Background: Lower-dose cone-beam computed tomography protocols for image-guided radiotherapy may permit target localization while minimizing radiation exposure. We prospectively evaluated a lower-dose cone-beam protocol for central nervous system image-guided radiotherapy across a multinational pediatrics consortium. Methods: Seven institutions prospectively employed a lower-dose cone-beam computed tomography central nervous system protocol (weighted average dose 0.7 mGy) for patients ≤21 years. Treatment table shifts between setup with surface lasers versus cone-beam computed tomography were used to approximate setup accuracy, and vector magnitudes for these shifts were calculated. Setup group mean, interpatient, interinstitution, and random error were estimated, and clinical factors were compared by mixed linear modeling. Results: Among 96 patients, with 2179 pretreatment cone-beam computed tomography acquisitions, median age was 9 years (1-20). Setup parameters were 3.13, 3.02, 1.64, and 1.48 mm for vector magnitude group mean, interpatient, interinstitution, and random error, respectively. On multivariable analysis, there were no significant differences in mean vector magnitude by age, gender, performance status, target location, extent of resection, chemotherapy, or steroid or anesthesia use. Providers rated >99% of images as adequate or better for target localization. Conclusions: A lower-dose cone-beam computed tomography protocol demonstrated table shift vector magnitude that approximate clinical target volume/planning target volume expansions used in central nervous system radiotherapy. There were no significant clinical predictors of setup accuracy identified, supporting use of this lower-dose cone-beam computed tomography protocol across a diverse pediatric population with brain tumors.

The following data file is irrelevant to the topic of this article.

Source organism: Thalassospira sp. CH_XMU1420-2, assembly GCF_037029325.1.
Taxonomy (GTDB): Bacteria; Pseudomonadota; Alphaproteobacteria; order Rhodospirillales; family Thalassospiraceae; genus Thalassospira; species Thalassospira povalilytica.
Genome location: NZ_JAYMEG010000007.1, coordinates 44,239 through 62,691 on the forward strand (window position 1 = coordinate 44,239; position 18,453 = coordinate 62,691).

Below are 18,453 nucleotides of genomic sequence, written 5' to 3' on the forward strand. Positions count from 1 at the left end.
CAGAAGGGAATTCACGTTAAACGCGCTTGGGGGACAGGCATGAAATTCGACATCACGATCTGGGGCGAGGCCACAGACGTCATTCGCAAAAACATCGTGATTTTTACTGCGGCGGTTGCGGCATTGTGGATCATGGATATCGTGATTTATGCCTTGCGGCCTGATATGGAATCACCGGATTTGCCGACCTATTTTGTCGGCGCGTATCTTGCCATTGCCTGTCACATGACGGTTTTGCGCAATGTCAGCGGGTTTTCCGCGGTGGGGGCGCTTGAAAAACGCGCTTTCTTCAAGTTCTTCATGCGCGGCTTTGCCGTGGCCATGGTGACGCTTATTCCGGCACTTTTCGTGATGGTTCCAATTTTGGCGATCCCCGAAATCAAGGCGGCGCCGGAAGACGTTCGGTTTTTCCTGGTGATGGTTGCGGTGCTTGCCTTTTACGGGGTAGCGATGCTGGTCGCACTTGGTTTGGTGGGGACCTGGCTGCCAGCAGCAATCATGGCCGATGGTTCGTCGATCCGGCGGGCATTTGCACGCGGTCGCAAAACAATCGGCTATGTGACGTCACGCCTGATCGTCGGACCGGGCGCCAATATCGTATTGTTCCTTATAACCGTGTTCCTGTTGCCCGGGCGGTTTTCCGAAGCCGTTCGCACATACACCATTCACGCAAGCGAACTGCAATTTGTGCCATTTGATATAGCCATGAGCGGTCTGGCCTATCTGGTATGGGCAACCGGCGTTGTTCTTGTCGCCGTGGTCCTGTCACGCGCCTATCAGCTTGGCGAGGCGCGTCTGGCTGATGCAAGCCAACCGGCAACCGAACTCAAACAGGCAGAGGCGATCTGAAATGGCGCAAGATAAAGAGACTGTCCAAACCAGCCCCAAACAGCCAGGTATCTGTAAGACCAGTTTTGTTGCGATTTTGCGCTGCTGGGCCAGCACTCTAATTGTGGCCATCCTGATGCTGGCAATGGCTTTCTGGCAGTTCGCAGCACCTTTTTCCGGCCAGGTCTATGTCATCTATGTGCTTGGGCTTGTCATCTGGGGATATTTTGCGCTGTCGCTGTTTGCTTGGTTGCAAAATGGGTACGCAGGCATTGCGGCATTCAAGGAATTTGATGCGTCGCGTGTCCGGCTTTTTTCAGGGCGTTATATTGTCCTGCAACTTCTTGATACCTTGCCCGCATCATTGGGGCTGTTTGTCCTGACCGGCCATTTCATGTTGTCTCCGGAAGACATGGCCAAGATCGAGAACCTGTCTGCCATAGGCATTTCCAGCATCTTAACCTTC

Bibliographical noteFunding Information:
The author(s) disclosed receipt of the following financial support for the research, authorship, and/or publication of this article: This study was funded by a scientific grant awarded by Elekta Industries in support of this Pediatric research consortium.
© The Author(s) 2020.
- brain neoplasms
- prospective study